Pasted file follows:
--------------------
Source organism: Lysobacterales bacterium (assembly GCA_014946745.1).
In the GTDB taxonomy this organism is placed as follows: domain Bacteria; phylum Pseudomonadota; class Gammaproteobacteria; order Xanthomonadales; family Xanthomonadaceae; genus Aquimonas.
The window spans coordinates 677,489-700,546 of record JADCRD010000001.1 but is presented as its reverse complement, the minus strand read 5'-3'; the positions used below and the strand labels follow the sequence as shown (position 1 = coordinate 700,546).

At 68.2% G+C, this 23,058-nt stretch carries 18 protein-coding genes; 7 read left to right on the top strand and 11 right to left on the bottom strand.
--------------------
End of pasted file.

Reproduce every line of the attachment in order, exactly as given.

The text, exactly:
Source organism: Lysobacterales bacterium (assembly GCA_014946745.1).
In the GTDB taxonomy this organism is placed as follows: domain Bacteria; phylum Pseudomonadota; class Gammaproteobacteria; order Xanthomonadales; family Xanthomonadaceae; genus Aquimonas.
The window spans coordinates 677,489-700,546 of record JADCRD010000001.1 but is presented as its reverse complement, the minus strand read 5'-3'; the positions used below and the strand labels follow the sequence as shown (position 1 = coordinate 700,546).

At 68.2% G+C, this 23,058-nt stretch carries 18 protein-coding genes; 7 read left to right on the top strand and 11 right to left on the bottom strand.